Enjoy the Process
Many of my clients refer to me as “The Attitude Adjuster.” Why? I help people realize how they can acquire the attitude they need to succeed in all levels of life while enjoying the process. Therein lays the key, my friend; “While enjoying the process.” Unfortunately, in this day and age, enjoyment seems to be something that many people leave by the wayside, especially when change is taking place and the pressure is on to reinvent yourself and achieve new goals. Or when there are tight deadlines to be met and things aren’t going exactly as planned.
Now more than ever, people are having difficulty balancing their lives and there just doesn’t seem to be enough time to get everything done. This is when the stress levels become overwhelming and self-doubt, anger, uncertainty, fear and a host of other negative emotions can create a dangerous mindset. Without realizing it, people deny themselves enjoyment and lose their ability to laugh and have fun at the time when it’s most crucial.
Studies have shown that those who make conscious choices to enjoy themselves and laugh throughout the day are more creative, productive and resilient to challenging situations. They are also more likely to easily find solutions to complex problems. In other words, focusing on your happiness makes you smarter. How smart are you?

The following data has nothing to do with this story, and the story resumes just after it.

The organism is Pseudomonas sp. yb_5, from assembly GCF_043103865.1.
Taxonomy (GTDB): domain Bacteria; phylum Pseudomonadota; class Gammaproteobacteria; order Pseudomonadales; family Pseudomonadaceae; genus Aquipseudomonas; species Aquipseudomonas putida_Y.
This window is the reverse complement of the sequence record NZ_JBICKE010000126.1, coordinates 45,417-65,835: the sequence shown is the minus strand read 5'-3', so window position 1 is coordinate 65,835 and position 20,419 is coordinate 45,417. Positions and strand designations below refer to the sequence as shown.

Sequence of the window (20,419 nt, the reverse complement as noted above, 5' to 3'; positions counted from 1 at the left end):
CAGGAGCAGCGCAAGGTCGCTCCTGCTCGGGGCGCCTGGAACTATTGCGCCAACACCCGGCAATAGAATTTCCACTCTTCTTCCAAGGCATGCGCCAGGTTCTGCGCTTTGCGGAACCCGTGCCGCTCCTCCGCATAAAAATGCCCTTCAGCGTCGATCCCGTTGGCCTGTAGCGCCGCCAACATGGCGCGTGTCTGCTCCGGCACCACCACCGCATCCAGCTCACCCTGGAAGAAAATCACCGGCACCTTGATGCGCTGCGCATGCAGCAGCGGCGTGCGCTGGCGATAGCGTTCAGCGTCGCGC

“Intellectual benefits of a good laugh,” says Daniel Goleman, author of Emotional Intelligence, “are most striking when it comes to solving problems that demand a creative solution.”
In a study testing creative thinking, experts found that the participants’ ability to solve a puzzle was positively affected by their ability to take a humorous approach to the task. In the test, groups of people are given a candle, matches and a box of tacks. They are asked to attach the candle to a corkboard wall so that it burns without dripping wax on the floor.
“Given the challenge, most people fall into ‘functional fixedness,” says Goleman. “They think about using the objects in the most conventional ways. But people who have just watched a funny film, compared to people who have watched a film about math or who have exercised, were more likely to see an alternative use for the box holding the tacks. They come up with the creative solution of tacking the box to the wall and using it as a candle holder.”
A study done at San Diego State University followed students who thoroughly enjoyed themselves as they attended a series of lectures that contained humor and funny anecdotes. These students achieved higher test scores than students who attended the same lectures but without the humorous elements. Why? Because they were enjoying the process.